First, please read what I have to say here only after you’re forced, having already examined the rest of this hefty Daily Commencement issue. The pages you are holding are a testament to the talent and dedication of my peers, coworkers and friends. The articles selected from this year’s work are just a glimpse of the values of The Daily as an institution and the characters of the students who make it happen: independent, always questioning, collaborative, inspired and sometimes fueled by a bit too much caffeine.
Now, you may be reading this as you sit in the stands waiting for the Commencement festivities to begin with Wacky Walk. Someone special to you is graduating from Stanford. Congratulations.
As the rare senior serving as spring editor in chief and with the prospect of writing this letter hanging over my head, I’ve been thinking about graduation speeches lately and how to say goodbye.
And so I’m happy to share with you some life lessons I’ve picked up at The Daily.
It’s very important to get things right, but know that you will make mistakes along the way. There’s never enough time. It’s the people who matter. Find a mentor. Just as important, be a mentor. Be kind and patient. Stay hungry. Friendship is the fabric of our lives.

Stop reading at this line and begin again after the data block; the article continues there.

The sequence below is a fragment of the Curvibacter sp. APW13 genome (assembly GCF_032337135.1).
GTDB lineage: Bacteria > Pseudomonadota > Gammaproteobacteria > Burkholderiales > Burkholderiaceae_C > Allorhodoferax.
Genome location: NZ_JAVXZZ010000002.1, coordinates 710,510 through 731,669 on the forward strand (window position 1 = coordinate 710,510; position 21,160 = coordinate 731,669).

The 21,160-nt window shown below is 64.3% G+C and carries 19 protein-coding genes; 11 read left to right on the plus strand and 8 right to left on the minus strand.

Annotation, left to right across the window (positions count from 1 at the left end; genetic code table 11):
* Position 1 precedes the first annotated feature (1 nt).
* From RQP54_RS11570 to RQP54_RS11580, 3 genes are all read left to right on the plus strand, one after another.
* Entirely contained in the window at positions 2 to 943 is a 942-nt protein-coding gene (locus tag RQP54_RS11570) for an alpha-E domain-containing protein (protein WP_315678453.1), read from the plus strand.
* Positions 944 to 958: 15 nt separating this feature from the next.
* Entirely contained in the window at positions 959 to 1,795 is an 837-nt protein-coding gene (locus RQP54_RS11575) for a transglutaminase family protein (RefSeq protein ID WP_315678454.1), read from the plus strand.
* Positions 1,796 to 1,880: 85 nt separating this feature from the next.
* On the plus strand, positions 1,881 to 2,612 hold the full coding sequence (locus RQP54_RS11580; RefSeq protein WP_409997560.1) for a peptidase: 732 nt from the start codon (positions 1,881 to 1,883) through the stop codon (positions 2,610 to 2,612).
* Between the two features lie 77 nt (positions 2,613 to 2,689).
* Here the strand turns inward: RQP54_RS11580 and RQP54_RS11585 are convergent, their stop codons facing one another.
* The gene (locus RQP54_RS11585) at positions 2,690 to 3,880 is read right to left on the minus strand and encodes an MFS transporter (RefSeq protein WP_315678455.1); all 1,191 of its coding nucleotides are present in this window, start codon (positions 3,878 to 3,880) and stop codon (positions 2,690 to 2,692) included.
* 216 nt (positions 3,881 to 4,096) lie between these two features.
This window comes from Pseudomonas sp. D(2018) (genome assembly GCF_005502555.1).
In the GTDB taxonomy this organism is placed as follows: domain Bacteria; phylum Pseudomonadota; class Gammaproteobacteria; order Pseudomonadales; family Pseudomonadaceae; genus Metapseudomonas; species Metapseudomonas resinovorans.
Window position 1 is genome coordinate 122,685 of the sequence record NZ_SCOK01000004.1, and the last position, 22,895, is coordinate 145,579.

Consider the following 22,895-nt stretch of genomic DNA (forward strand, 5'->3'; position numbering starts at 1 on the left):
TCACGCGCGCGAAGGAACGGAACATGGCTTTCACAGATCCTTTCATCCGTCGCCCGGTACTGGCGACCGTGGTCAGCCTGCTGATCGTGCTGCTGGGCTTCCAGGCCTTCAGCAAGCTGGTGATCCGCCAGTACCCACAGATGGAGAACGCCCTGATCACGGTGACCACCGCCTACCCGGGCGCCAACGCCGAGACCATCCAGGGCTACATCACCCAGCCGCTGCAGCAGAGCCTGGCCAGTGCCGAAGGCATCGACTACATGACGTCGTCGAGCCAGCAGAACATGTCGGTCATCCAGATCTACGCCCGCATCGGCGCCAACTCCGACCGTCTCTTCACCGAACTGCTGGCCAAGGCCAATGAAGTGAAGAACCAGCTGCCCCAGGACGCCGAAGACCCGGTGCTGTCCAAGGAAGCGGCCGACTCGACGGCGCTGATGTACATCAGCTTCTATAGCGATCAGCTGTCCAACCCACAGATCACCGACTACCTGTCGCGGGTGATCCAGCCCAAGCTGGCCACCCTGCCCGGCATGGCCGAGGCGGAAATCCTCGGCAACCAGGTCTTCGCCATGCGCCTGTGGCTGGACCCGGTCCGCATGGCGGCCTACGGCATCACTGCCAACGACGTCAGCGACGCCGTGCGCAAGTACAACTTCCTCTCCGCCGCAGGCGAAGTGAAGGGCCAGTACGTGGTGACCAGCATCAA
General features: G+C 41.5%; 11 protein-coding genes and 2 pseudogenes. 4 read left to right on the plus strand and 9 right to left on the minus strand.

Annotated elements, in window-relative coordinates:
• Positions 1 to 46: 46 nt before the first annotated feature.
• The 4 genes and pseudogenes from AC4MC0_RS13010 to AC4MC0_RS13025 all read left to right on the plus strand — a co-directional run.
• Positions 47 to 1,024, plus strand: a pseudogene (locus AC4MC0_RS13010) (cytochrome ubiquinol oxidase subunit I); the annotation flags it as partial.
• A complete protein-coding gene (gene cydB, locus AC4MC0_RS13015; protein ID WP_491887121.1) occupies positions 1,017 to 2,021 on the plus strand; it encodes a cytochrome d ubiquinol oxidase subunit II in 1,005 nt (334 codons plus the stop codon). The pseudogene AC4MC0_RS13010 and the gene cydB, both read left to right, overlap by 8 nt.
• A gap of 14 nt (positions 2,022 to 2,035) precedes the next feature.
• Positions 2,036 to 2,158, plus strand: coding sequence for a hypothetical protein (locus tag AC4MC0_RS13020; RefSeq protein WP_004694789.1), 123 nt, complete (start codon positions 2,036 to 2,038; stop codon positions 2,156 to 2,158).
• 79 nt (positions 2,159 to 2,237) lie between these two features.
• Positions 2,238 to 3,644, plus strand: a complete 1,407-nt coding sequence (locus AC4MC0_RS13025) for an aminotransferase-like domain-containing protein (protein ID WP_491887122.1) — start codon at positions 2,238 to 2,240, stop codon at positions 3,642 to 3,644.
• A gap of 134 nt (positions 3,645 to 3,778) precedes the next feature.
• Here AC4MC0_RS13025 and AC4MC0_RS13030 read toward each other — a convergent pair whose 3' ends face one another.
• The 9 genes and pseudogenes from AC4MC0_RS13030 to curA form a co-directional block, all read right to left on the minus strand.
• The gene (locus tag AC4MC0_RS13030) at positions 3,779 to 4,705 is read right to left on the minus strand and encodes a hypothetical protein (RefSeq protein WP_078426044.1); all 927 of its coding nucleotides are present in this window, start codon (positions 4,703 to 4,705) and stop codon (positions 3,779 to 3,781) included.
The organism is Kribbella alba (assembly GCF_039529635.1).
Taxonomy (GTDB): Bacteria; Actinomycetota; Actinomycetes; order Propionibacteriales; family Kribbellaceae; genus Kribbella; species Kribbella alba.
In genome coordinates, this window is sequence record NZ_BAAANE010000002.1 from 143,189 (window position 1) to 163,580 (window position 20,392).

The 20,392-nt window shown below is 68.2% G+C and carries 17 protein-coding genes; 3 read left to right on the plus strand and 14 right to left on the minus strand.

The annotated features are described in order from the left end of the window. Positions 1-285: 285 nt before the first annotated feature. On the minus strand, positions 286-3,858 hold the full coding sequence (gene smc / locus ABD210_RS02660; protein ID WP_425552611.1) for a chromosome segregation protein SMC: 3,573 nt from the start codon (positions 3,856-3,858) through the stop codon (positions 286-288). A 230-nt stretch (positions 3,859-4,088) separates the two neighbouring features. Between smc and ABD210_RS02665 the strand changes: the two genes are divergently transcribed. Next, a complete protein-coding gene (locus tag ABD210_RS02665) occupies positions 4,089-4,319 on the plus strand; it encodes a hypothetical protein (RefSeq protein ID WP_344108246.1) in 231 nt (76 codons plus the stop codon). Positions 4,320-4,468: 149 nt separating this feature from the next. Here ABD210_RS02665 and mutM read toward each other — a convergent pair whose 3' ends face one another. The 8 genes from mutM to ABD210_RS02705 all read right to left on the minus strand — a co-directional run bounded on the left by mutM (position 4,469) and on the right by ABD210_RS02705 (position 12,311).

Okay, I’m fairly certain that last one is cotton. And the one before that was said by Steve Jobs in his 2005 Commencement address.
The point is, for those of us lucky enough to have worked for The Daily, this is where we have grown during our college years and learned our first important life lessons. We’ve been tested by the rigors of putting a paper out each day, the code of ethics we choose to follow, a rapidly changing industry and the honor of shaping the campus dialogue.
Over the past four months, the campus conversation has touched on issues of deep importance to each of us. We debated a heated student government election and changes to the Judicial Affairs process. We examined what law and order mean, home and abroad, with the arrests of a top student-athlete and an alumnus in the West Bank. We considered what makes a Stanford education as the Faculty Senate voted on landmark curriculum changes. We discussed what kind of living environment we cherish as the University moved to revoke Chi Theta Chi’s lease despite student and alumni protest.
We experienced loss.
This led to an essential conversation about suicide and an examination of mental health resources on campus.
In these tough times, community members look to The Daily for dependable information and thoughtful reporting.
Being at the helm of such an organization has been a privilege beyond what I could have imagined. And I’m not blind to how lucky I have been. I’ve found something that I love even in its most painful moments. Sometimes especially in its most painful moments.
Journalism, I’ve learned – the thrill of reporting and the joy of passing it on to others – sticks with you.
I cannot thank the dedicated Daily family enough. Few realize the expansive team, with almost 200 contributors each year, that is required to make the paper happen. To our professional staff members, our business staff, the Board of Directors, alumni, writers, artists, photographers and the crazy bunch of editors who joined me this volume and suffered through my jokes: Thank you.
I have confidence that our new leadership will take us to even greater heights and the conversation will continue. I can’t wait.
So much for patience.
President and editor in chief, Vol. CCXLI